People often ask me if chickens on free range need to be fed, or can they get what they need by foraging? And if they do need feeding, what kind of feed to they need? Just grain, or what?
In the old days, when people in town threw their garbage into the street and those in the country threw it out the back door, chickens and pigs ran around taking cleaning this up for you, and this kind of feeding would support some number of creatures, which would in time grow up and provide you with eggs or meat. On farms, the horses and cows would be spilling some of their grain, too, and other kinds of wastage would contribute to the chickens’ diet.
Add some corn to their diet, and you get better results. This is pretty much how things stood on the average farm in 1900, where Milo Hastings reported that the average laying hen produced 83 eggs a year — most of them in the spring. The hens would go broody and produce a batch of chicks, which under the circumstances would grow very slowly. If you were lucky, the cockerels would reach market weight 4-6 months later and the pullets would start laying in November, because if they weren’t laying then they wouldn’t start until spring.
Because the amount of feed you can find by foraging in the wintertime is slim to none, people sold all their non-essential chickens before Christmas and overwintered as few as possible. These carefully selected few still produced virtually nothing until spring because they were malnourished. On farms where grain was fed liberally, the chickens were merely vitamin- and protein-deficient, while on farms where chickens had to fend for themselves, they were starved for calories as well.
That’s the old-fashioned way, the “natural” way. Yuck! So how can we make things a little more unnatural and a whole lot better?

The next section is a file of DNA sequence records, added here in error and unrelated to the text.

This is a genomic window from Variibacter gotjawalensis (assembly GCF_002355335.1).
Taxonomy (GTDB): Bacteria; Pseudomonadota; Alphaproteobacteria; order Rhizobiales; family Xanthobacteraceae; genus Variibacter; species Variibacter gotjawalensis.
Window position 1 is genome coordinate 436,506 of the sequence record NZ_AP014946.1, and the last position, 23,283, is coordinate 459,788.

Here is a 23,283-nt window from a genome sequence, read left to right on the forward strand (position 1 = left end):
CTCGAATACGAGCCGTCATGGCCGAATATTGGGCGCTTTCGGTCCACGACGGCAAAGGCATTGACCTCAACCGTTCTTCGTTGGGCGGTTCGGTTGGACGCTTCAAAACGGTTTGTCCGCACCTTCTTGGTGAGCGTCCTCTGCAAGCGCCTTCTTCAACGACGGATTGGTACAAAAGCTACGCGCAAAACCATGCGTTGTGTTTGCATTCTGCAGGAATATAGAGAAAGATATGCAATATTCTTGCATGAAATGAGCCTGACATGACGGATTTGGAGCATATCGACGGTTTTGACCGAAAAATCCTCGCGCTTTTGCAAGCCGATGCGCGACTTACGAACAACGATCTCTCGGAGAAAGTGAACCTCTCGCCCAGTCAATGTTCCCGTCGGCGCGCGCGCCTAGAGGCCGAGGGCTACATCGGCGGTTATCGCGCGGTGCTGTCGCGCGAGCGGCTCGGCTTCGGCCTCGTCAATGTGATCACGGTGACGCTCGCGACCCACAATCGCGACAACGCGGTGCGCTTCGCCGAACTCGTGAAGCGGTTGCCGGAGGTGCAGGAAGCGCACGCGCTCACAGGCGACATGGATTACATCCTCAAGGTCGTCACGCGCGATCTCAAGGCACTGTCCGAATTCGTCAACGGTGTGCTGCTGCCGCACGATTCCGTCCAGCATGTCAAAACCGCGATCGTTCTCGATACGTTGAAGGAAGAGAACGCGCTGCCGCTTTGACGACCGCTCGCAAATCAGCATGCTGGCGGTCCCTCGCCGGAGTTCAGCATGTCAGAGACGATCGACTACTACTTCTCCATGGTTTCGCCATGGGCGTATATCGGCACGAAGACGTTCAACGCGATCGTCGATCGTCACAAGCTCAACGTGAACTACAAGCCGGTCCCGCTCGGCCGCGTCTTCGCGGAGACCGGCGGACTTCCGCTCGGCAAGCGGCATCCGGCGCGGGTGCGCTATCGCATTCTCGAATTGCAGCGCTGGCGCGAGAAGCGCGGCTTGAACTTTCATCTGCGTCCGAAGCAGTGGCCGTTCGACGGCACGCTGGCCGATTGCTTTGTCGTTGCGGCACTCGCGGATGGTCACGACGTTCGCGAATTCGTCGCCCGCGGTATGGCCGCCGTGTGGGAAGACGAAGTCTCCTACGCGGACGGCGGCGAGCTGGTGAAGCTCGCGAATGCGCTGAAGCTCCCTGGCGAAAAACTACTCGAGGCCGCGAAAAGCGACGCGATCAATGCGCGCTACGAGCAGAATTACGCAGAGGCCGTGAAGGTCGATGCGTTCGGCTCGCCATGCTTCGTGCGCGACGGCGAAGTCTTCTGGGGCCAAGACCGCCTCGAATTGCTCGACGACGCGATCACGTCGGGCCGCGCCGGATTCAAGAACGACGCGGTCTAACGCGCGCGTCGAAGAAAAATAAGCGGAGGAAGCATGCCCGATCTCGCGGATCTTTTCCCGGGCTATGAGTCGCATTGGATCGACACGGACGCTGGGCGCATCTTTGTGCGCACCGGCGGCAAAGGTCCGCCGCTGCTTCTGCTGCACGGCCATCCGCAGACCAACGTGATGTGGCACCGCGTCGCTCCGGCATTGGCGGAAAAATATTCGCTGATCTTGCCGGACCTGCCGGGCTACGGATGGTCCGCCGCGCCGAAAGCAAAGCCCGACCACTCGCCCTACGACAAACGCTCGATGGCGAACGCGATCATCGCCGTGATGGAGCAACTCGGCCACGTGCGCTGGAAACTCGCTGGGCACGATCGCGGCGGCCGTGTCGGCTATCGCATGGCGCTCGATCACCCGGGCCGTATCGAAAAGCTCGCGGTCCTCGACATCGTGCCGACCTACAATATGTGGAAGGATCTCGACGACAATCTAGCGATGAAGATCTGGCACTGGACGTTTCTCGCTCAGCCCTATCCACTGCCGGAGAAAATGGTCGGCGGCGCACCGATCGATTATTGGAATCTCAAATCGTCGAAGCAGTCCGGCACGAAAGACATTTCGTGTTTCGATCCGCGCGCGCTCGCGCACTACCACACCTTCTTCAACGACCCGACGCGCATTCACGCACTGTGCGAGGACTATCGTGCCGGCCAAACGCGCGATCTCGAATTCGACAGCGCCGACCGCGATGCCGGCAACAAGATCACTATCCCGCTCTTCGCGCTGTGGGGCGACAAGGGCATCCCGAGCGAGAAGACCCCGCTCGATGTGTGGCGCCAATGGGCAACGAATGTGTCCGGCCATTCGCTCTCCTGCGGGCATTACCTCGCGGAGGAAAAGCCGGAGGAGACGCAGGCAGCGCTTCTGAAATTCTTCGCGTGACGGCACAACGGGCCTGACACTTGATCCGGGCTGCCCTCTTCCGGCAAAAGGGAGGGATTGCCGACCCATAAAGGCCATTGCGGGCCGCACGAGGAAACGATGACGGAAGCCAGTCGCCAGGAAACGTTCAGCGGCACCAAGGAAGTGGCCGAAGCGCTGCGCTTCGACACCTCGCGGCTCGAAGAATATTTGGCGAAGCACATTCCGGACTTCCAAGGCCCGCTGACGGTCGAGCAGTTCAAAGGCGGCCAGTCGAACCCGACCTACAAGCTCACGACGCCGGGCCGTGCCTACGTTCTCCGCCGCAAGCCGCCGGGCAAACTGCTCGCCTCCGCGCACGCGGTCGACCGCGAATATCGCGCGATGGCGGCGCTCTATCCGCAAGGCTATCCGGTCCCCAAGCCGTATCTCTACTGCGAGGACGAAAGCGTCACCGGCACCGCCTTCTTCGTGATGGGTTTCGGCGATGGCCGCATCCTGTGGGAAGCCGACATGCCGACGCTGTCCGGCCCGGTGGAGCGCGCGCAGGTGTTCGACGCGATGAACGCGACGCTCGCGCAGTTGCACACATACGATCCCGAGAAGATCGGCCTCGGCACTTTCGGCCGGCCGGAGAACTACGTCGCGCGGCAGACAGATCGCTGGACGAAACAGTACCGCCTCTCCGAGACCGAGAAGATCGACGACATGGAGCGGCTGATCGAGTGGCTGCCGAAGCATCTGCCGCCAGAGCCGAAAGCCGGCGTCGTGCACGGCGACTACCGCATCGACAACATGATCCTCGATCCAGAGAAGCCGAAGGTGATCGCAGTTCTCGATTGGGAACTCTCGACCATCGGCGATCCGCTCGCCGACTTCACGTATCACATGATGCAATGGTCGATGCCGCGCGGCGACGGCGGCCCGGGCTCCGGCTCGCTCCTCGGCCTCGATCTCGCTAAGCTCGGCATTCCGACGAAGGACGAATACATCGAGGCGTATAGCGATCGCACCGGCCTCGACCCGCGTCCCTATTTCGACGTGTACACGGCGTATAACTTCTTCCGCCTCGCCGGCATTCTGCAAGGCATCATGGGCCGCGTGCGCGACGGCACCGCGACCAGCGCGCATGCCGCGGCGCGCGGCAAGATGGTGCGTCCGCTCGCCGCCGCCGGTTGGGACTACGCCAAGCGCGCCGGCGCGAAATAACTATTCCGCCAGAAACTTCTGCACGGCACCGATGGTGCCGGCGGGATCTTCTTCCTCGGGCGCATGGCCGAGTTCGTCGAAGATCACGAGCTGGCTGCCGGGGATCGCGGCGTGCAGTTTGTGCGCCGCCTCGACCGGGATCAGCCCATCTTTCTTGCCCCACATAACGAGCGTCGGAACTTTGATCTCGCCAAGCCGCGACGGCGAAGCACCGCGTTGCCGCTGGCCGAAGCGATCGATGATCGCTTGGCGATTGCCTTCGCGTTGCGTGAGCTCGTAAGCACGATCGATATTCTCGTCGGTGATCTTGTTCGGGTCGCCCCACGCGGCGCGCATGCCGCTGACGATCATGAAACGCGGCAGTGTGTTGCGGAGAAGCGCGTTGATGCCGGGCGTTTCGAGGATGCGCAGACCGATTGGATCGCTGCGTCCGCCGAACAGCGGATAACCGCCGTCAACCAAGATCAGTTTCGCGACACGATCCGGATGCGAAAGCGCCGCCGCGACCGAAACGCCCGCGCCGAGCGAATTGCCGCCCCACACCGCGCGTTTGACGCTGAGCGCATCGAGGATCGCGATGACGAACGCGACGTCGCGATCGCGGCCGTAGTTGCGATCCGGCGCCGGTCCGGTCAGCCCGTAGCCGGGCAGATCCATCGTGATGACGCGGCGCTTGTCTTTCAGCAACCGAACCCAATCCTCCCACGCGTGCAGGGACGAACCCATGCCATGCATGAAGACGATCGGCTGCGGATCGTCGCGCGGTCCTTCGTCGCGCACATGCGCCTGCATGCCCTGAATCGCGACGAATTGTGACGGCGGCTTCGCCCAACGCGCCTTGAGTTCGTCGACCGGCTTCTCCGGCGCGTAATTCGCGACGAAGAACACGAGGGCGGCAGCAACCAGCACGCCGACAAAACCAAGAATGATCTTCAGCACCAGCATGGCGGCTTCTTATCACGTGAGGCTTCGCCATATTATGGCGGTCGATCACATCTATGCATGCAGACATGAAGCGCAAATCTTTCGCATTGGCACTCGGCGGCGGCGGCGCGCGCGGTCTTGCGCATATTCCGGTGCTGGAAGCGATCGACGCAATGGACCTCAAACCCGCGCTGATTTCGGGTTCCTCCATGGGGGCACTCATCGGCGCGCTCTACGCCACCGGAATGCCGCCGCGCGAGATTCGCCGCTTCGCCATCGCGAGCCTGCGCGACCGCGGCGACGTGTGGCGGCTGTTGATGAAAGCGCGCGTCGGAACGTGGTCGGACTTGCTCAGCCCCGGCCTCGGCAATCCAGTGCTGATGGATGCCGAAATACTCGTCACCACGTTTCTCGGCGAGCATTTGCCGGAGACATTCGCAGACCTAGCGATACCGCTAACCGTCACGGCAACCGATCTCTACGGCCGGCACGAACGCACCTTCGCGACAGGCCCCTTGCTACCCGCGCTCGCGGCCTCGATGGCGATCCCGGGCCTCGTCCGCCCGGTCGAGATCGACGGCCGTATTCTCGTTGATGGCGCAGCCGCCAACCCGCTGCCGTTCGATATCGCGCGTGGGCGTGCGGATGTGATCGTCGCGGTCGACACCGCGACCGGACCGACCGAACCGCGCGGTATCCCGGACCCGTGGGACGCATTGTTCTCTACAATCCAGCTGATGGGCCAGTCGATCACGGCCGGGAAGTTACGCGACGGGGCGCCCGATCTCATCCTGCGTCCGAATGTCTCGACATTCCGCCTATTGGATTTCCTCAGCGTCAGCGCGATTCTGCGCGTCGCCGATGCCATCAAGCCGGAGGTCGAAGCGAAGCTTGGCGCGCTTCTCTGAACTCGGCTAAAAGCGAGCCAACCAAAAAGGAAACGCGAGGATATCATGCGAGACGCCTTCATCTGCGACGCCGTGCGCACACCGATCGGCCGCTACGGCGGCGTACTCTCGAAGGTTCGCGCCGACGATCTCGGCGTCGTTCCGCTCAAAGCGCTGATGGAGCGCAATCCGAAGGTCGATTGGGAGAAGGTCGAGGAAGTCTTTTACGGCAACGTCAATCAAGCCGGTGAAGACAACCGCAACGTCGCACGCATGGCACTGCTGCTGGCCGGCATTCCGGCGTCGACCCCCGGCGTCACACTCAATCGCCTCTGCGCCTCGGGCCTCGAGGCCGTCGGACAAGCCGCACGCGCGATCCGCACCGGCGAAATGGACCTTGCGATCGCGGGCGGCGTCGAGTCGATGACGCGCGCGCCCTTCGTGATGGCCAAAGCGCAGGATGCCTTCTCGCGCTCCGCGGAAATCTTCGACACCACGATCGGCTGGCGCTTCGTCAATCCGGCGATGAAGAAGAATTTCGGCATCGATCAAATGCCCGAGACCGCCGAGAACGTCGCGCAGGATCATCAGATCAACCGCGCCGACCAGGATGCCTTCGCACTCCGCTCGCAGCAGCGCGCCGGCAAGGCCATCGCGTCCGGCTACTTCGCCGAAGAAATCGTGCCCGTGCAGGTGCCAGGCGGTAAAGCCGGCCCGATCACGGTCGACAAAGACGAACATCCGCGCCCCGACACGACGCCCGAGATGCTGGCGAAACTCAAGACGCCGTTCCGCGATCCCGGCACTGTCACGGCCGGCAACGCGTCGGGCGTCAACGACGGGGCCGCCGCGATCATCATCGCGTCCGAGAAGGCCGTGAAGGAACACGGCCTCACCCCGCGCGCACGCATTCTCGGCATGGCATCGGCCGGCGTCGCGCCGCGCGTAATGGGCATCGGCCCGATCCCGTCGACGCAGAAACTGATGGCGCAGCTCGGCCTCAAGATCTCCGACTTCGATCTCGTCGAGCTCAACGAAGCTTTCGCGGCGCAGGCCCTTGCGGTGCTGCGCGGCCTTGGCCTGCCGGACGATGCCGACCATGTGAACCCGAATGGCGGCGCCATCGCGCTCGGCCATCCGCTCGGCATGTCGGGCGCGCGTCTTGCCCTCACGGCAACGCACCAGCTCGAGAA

This is where “balanced chicken feed” comes in. All the nutrients the chicken needs in one convenient package. When the concept was first introduced, nutritional science was in its infancy, so a “balanced diet” was missing some important elements. Vitamins hadn’t been discovered yet, proteins weren’t very well understood, and mineral requirements involved some hand-waving. And yet the concept of “Keep a trough full of balanced chicken feed in front of the chickens at all times” was a great success, and could almost double the production of the average flock, with most of the increase being in the fall and winter — the time of high prices.
By trial and error, people figured out that “steamed beef scrap” gave good results, though they didn’t know way. As it turns out, steamed beef scrap contained not only meat (which has all the protein and most of the vitamins a chicken needs), but significant amounts of bone meal as well, and this provided all the minerals for which the requirements were unknown. Add grain to this, and you have a balanced diet, right?
Well, not quite. Some of the vitamins were under-represented, and Vitamin D was entirely missing. Green feed takes care of all of this except for the Vitamin D, which chickens synthesize via UV light, just like humans, so if you give the chickens lots of green feed year-round and you get them to spend a lot of time outdoors, then you have a balanced diet!
Later, all the nutrients were figured out, and now chickens can be raised easily in total confinement, with only scientifically formulated chicken feed to eat. The nutritional requirements of chickens are better understood than those of any other creature, including humans.
(Sadly, the industry aims for least-cost feed formulation rather than maximum quality, so the diets fed to broilers and laying hens keep them productive, but the eggs and meat have far less nutritional value than they could. That’s one reason why pastured eggs and poultry test so well nutritionally — green plants are loaded with nutrients that allow the chicken and eggs to be much higher in vitamins and Omega-3 and lower in saturated fat.)
Over the years, every different method of feeding chickens was tested over and over, and the most consistent result was that if you kept a feeder full of high-quality chicken feed in front of the chickens at all times, you made a lot more money. That is true of every management system and every feeding system, across the board.
Supplemental feed like grain or scraps or garden waste is okay, and the chickens will eat a lot of it if it’s palatable and less if it’s not, but never take away the balanced chicken feed to try to force them to eat more of something than they want, because that’s the surest way to lower productivity and profits.
Want to learn more about feeding chickens? Then you need to read Feeding Poultry by G. F. Heuser, which I reprinted because it’s the most thorough and accessible book on the topic.